It was nice to see some more characters in the iron islands, all of them looking slightly more miserable than the last. Honestly, who would live there? I liked what we saw of Aeron Damphair and I'm looking forward to the Kingsmoot. I was interested to see that on TV the Kingsmoot is taken as read, whereas it's a recreation of ancient tradition in the books. I'm looking forward to the Kingsmoot, and wondering what role Theon will play.

Braavos


Thank goodness Jaqen H'gar has turned up and taken Arya off to do something more interesting. Any chance of getting him doing something more interesting too? Like heading to Oldtown for instance?

North of the Wall

Nice to see Bran, Meera and Hodor/Willas back. I like the way the TV has let Bran wander around in his visions, it is a great device for showing us old stuff, and how nice to see Lyanna in the first flashback vision.

Meera Reed - bored
(possibly Jon's Dark Sister?)

Meera is bored silly. Perhaps the three eyed raven (nicely played, but I was hoping for a birthmark) might have a useful sword for her? Dark Sister could help to keep Bran safe while he battles to end winter. Also, I suspect she might have Targaryen blood, so she could prove important...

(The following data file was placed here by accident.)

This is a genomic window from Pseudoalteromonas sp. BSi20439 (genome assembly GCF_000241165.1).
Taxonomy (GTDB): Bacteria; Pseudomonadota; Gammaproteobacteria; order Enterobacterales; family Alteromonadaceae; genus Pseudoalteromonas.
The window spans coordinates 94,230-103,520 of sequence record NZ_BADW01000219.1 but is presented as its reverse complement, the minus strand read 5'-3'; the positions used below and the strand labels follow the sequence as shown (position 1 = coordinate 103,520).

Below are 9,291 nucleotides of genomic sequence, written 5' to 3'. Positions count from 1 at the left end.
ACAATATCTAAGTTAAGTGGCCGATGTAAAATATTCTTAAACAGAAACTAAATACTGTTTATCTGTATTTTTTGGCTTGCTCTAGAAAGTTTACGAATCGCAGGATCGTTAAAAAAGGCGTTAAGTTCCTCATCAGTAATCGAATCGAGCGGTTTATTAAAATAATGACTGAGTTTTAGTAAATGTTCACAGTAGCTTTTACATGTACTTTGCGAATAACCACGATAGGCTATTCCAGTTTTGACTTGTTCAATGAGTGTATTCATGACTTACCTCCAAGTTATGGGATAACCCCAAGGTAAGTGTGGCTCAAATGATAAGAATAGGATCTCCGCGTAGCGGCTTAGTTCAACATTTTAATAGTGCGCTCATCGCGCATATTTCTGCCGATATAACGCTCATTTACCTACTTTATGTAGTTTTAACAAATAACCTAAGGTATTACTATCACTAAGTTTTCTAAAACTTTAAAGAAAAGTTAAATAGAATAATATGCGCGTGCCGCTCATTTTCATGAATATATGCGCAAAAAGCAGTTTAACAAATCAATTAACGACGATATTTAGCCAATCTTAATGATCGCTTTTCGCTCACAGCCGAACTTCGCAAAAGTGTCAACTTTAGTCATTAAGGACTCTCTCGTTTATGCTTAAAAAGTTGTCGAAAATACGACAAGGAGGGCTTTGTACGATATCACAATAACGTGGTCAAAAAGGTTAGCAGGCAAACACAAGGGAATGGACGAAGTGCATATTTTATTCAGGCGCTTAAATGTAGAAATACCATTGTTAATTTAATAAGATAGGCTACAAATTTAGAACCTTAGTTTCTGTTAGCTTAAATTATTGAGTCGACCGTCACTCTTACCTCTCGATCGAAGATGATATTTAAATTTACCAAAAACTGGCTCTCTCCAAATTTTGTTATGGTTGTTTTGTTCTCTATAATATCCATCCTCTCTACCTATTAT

So my favourite plotlines this week were Ramsay Fucking Bolton and of course, Jon Snow. The weakest in my view was Arya's again.


What I want to know is:

  • who's ruling Dorne?
  • when will Dany's dragons turn up? And
  • will the North rebel against the new Lord Bolton now, or wait until they're distracted by the Others?

What did you think, and what's going to happen next?

Tuesday, 3 May 2016

making choices: a poetry post

The prompt this week from Mum Turned Mom is 'choice', and I'm choosing to take part with a poem about the difficulty in choosing, and Scottish politics. Politics! Sex and religion will follow (and have gone before).